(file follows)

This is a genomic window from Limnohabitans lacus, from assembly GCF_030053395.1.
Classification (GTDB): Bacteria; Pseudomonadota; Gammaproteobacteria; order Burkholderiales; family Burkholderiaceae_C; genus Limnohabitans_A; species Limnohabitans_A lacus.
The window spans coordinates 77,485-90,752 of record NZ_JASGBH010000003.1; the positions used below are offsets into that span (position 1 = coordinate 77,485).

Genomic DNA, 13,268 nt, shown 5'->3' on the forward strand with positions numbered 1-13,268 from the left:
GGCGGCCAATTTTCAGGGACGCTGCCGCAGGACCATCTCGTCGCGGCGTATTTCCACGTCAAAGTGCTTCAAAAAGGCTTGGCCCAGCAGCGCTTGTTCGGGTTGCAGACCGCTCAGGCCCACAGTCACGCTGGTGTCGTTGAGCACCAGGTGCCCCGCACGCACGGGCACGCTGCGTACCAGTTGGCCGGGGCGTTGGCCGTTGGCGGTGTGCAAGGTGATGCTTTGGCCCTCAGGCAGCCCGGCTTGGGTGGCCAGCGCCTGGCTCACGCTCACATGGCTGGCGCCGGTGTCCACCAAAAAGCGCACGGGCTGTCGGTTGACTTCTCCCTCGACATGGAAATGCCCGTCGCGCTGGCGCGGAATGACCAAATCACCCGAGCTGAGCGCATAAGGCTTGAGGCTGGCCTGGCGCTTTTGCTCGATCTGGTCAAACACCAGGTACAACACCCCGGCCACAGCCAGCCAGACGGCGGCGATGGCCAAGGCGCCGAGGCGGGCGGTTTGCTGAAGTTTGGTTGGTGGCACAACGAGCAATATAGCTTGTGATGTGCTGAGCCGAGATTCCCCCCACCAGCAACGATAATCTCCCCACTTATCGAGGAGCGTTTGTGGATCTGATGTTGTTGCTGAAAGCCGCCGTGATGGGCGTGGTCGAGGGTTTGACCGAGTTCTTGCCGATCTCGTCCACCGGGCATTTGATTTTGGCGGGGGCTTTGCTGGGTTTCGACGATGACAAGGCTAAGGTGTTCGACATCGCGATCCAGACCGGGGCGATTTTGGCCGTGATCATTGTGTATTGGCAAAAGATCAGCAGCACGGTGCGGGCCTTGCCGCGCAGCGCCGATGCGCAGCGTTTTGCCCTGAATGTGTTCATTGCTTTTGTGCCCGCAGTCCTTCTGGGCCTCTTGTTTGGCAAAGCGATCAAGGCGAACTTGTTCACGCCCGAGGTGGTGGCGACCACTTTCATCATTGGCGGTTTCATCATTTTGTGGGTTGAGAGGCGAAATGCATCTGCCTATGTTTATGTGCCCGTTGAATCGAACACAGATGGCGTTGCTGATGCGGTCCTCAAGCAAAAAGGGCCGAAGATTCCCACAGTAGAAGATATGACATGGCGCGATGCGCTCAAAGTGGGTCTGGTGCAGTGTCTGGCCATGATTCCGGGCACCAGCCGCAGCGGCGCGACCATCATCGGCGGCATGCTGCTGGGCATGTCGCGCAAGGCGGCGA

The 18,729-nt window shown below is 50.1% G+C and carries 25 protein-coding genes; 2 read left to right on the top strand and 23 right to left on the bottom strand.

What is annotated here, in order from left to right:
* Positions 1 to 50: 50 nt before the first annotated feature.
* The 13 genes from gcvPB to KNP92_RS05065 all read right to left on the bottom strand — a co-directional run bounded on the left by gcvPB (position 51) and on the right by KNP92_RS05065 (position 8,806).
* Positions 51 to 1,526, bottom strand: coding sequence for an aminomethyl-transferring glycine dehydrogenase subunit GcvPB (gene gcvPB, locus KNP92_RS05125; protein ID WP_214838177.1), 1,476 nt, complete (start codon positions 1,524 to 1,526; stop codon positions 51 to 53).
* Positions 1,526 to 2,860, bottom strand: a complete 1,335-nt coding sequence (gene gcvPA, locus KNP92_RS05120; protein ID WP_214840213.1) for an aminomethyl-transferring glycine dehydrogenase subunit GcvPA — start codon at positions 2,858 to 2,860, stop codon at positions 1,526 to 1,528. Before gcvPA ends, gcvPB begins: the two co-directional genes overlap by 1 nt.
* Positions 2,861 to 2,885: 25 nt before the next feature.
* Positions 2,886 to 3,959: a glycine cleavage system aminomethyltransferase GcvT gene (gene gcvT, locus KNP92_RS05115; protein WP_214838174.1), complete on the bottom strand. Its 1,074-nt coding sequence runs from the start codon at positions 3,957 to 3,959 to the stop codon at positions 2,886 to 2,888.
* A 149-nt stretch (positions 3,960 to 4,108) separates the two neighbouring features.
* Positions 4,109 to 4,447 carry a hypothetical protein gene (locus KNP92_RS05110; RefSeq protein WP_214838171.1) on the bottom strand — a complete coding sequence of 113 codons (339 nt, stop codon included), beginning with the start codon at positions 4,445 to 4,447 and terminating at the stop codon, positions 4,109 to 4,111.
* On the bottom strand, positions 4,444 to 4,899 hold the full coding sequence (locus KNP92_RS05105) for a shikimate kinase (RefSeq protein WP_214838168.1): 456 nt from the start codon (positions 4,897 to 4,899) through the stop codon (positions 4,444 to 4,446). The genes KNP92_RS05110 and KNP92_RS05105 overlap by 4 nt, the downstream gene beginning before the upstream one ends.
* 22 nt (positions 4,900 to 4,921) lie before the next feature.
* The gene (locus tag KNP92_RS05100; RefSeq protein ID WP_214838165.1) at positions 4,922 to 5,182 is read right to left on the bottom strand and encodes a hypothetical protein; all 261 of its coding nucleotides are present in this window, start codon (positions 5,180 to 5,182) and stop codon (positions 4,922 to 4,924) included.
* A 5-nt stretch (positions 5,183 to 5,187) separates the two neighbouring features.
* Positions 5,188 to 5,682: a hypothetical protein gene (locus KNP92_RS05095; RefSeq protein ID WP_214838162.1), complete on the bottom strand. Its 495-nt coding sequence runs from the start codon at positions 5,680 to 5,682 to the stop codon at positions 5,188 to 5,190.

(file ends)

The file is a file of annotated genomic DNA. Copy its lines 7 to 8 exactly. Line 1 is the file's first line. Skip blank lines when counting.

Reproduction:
What is annotated here, in order from left to right:
* Positions 1 to 50: 50 nt before the first annotated feature.